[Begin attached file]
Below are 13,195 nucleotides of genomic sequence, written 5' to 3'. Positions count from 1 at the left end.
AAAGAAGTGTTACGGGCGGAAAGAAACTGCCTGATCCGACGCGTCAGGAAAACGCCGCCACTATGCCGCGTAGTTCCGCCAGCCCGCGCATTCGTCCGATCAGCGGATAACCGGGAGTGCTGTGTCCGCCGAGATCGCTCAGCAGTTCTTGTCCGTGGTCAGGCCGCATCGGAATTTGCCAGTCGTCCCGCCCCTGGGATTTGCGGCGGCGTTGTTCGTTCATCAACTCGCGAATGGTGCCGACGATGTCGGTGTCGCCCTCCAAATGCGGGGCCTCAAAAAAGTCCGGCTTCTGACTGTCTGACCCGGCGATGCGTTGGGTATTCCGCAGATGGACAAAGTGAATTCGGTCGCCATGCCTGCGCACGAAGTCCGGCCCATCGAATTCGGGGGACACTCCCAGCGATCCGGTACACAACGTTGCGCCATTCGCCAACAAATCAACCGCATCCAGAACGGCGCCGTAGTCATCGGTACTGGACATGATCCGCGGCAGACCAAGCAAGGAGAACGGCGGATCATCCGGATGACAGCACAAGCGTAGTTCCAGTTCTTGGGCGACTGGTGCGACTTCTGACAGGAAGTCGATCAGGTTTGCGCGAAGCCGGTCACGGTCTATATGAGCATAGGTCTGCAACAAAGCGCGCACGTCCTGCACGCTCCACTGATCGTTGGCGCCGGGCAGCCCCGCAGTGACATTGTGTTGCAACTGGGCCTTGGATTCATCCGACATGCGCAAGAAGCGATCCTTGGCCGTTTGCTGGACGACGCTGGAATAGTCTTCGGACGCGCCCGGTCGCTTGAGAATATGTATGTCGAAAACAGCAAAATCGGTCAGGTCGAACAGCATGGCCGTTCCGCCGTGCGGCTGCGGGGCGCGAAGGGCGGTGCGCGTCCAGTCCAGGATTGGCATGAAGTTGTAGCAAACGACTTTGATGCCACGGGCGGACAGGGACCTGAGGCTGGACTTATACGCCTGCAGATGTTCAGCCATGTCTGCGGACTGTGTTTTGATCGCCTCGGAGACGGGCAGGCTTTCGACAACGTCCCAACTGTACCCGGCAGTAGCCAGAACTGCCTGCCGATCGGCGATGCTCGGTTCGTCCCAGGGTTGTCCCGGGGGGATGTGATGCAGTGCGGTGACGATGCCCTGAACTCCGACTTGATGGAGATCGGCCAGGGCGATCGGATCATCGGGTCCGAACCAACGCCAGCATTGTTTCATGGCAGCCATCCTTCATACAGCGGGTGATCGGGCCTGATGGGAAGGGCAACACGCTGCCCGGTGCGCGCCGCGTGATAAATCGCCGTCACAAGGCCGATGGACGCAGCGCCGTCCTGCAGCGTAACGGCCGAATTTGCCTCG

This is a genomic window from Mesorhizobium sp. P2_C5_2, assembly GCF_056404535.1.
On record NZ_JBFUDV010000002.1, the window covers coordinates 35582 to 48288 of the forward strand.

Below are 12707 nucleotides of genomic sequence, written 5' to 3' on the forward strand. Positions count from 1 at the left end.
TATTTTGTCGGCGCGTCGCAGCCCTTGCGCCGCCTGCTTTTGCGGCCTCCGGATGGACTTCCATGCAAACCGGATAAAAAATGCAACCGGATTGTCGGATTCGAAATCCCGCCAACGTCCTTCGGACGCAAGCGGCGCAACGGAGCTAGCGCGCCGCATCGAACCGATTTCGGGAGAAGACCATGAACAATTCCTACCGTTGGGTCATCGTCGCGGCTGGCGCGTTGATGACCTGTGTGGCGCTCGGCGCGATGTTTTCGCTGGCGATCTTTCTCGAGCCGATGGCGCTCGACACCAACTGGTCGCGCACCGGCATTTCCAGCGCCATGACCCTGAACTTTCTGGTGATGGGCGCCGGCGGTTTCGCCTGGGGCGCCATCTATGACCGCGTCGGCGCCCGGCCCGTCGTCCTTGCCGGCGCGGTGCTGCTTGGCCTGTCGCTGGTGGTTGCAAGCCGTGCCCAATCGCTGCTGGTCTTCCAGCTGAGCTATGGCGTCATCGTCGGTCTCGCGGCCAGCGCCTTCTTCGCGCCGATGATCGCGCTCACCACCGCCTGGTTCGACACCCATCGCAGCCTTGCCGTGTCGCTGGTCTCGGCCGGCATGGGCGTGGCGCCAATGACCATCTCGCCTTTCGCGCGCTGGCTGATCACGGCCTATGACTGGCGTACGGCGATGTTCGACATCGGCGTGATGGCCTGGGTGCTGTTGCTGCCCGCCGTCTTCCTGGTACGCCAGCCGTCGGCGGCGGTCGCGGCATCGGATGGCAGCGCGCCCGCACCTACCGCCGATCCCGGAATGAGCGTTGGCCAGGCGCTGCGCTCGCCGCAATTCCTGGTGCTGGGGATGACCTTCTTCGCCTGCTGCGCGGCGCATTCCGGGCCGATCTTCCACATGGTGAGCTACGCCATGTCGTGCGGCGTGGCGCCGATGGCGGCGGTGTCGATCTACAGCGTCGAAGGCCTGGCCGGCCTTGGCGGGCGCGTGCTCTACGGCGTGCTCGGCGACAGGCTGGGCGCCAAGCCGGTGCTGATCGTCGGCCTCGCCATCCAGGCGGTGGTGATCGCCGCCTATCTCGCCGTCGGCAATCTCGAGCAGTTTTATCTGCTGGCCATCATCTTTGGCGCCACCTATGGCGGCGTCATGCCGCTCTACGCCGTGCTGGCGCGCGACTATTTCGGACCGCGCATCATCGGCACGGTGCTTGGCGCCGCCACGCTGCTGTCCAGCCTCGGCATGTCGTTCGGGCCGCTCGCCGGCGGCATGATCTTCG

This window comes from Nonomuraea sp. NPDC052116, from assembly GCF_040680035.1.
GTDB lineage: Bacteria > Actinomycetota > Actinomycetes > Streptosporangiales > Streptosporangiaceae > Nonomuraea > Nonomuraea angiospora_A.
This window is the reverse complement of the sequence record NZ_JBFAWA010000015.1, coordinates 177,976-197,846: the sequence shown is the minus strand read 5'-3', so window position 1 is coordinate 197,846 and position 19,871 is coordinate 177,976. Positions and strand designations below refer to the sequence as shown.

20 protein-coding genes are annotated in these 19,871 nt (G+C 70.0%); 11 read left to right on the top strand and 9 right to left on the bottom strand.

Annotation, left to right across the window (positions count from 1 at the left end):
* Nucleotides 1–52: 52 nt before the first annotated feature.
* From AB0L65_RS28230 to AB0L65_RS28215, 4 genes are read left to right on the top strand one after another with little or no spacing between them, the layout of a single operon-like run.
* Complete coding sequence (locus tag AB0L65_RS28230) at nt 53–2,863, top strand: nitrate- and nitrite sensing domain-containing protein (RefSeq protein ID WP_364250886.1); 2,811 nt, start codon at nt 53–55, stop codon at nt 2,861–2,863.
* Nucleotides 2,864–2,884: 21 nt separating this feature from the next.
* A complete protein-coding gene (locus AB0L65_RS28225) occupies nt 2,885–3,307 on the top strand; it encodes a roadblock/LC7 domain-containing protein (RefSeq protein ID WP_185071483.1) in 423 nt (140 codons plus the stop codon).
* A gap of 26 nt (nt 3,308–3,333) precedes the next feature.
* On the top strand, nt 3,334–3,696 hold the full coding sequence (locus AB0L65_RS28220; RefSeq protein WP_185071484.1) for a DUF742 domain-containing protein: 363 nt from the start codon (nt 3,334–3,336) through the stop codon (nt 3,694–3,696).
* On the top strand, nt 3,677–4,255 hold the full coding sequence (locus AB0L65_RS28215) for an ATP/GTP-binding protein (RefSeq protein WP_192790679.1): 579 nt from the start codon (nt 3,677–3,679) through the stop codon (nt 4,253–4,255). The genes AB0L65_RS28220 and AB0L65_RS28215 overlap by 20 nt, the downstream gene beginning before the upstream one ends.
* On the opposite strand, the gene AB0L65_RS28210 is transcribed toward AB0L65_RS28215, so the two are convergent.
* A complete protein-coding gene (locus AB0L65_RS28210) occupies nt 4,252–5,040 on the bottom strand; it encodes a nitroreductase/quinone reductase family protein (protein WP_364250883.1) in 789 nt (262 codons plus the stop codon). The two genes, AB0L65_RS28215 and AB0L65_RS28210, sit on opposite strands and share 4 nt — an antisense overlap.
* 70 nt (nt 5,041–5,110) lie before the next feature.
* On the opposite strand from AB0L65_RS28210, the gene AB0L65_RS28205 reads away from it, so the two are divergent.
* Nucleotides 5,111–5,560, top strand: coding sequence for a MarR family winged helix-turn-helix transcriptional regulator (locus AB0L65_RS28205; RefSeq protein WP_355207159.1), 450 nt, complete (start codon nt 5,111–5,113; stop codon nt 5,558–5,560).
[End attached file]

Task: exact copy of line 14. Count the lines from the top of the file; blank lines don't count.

* Complete coding sequence (locus tag AB0L65_RS28230) at nt 53–2,863, top strand: nitrate- and nitrite sensing domain-containing protein (RefSeq protein ID WP_364250886.1); 2,811 nt, start codon at nt 53–55, stop codon at nt 2,861–2,863.